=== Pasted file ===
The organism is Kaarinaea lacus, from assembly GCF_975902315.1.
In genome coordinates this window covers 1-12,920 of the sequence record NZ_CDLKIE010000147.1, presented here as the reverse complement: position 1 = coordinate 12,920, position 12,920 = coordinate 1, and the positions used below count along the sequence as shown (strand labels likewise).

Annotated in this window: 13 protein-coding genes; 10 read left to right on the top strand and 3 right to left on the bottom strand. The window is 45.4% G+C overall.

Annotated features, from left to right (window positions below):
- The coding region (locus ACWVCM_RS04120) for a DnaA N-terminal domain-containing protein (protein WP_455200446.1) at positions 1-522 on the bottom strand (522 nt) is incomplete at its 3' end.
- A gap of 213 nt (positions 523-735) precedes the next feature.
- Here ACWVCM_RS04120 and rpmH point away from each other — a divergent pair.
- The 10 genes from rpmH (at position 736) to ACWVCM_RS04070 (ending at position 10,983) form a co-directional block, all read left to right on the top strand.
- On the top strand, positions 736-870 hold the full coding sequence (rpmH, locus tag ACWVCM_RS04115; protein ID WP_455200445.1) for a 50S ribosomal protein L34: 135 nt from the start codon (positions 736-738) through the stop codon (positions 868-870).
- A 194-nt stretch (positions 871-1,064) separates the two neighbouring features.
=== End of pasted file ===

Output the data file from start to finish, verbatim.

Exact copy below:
The organism is Kaarinaea lacus, from assembly GCF_975902315.1.
In genome coordinates this window covers 1-12,920 of the sequence record NZ_CDLKIE010000147.1, presented here as the reverse complement: position 1 = coordinate 12,920, position 12,920 = coordinate 1, and the positions used below count along the sequence as shown (strand labels likewise).

Annotated in this window: 13 protein-coding genes; 10 read left to right on the top strand and 3 right to left on the bottom strand. The window is 45.4% G+C overall.

Annotated features, from left to right (window positions below):
- The coding region (locus ACWVCM_RS04120) for a DnaA N-terminal domain-containing protein (protein WP_455200446.1) at positions 1-522 on the bottom strand (522 nt) is incomplete at its 3' end.
- A gap of 213 nt (positions 523-735) precedes the next feature.
- Here ACWVCM_RS04120 and rpmH point away from each other — a divergent pair.
- The 10 genes from rpmH (at position 736) to ACWVCM_RS04070 (ending at position 10,983) form a co-directional block, all read left to right on the top strand.
- On the top strand, positions 736-870 hold the full coding sequence (rpmH, locus tag ACWVCM_RS04115; protein ID WP_455200445.1) for a 50S ribosomal protein L34: 135 nt from the start codon (positions 736-738) through the stop codon (positions 868-870).
- A 194-nt stretch (positions 871-1,064) separates the two neighbouring features.